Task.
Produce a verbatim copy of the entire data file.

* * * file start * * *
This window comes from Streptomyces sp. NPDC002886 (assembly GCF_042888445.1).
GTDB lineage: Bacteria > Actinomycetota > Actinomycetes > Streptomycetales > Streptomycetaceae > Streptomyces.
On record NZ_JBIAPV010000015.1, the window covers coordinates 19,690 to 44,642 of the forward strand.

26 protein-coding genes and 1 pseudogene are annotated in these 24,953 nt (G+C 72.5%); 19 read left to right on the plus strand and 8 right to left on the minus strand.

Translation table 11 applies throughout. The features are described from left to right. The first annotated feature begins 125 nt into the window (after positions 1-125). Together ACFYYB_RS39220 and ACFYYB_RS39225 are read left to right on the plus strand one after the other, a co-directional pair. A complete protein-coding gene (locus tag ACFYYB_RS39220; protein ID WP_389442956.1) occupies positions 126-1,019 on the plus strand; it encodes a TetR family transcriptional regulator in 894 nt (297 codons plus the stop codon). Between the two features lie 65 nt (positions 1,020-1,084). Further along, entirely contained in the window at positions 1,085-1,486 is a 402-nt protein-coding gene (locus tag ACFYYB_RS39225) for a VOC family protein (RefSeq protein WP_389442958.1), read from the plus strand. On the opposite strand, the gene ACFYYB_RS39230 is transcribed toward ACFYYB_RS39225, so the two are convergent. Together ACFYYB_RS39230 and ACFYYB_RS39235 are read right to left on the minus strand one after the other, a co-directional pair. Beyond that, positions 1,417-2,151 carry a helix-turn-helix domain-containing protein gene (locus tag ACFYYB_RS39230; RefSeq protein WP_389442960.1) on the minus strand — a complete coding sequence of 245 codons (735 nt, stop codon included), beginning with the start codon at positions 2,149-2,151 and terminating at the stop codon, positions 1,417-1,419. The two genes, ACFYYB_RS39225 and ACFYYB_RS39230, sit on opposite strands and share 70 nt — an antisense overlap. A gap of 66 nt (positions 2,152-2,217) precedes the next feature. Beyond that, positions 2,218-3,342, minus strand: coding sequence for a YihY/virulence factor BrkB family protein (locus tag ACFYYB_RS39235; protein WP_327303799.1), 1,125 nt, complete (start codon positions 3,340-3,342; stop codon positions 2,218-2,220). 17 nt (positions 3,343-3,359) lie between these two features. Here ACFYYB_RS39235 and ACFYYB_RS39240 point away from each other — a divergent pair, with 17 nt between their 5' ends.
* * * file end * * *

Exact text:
This window comes from Streptomyces sp. NPDC002886 (assembly GCF_042888445.1).
GTDB lineage: Bacteria > Actinomycetota > Actinomycetes > Streptomycetales > Streptomycetaceae > Streptomyces.
On record NZ_JBIAPV010000015.1, the window covers coordinates 19,690 to 44,642 of the forward strand.

26 protein-coding genes and 1 pseudogene are annotated in these 24,953 nt (G+C 72.5%); 19 read left to right on the plus strand and 8 right to left on the minus strand.

Translation table 11 applies throughout. The features are described from left to right. The first annotated feature begins 125 nt into the window (after positions 1-125). Together ACFYYB_RS39220 and ACFYYB_RS39225 are read left to right on the plus strand one after the other, a co-directional pair. A complete protein-coding gene (locus tag ACFYYB_RS39220; protein ID WP_389442956.1) occupies positions 126-1,019 on the plus strand; it encodes a TetR family transcriptional regulator in 894 nt (297 codons plus the stop codon). Between the two features lie 65 nt (positions 1,020-1,084). Further along, entirely contained in the window at positions 1,085-1,486 is a 402-nt protein-coding gene (locus tag ACFYYB_RS39225) for a VOC family protein (RefSeq protein WP_389442958.1), read from the plus strand. On the opposite strand, the gene ACFYYB_RS39230 is transcribed toward ACFYYB_RS39225, so the two are convergent. Together ACFYYB_RS39230 and ACFYYB_RS39235 are read right to left on the minus strand one after the other, a co-directional pair. Beyond that, positions 1,417-2,151 carry a helix-turn-helix domain-containing protein gene (locus tag ACFYYB_RS39230; RefSeq protein WP_389442960.1) on the minus strand — a complete coding sequence of 245 codons (735 nt, stop codon included), beginning with the start codon at positions 2,149-2,151 and terminating at the stop codon, positions 1,417-1,419. The two genes, ACFYYB_RS39225 and ACFYYB_RS39230, sit on opposite strands and share 70 nt — an antisense overlap. A gap of 66 nt (positions 2,152-2,217) precedes the next feature. Beyond that, positions 2,218-3,342, minus strand: coding sequence for a YihY/virulence factor BrkB family protein (locus tag ACFYYB_RS39235; protein WP_327303799.1), 1,125 nt, complete (start codon positions 3,340-3,342; stop codon positions 2,218-2,220). 17 nt (positions 3,343-3,359) lie between these two features. Here ACFYYB_RS39235 and ACFYYB_RS39240 point away from each other — a divergent pair, with 17 nt between their 5' ends.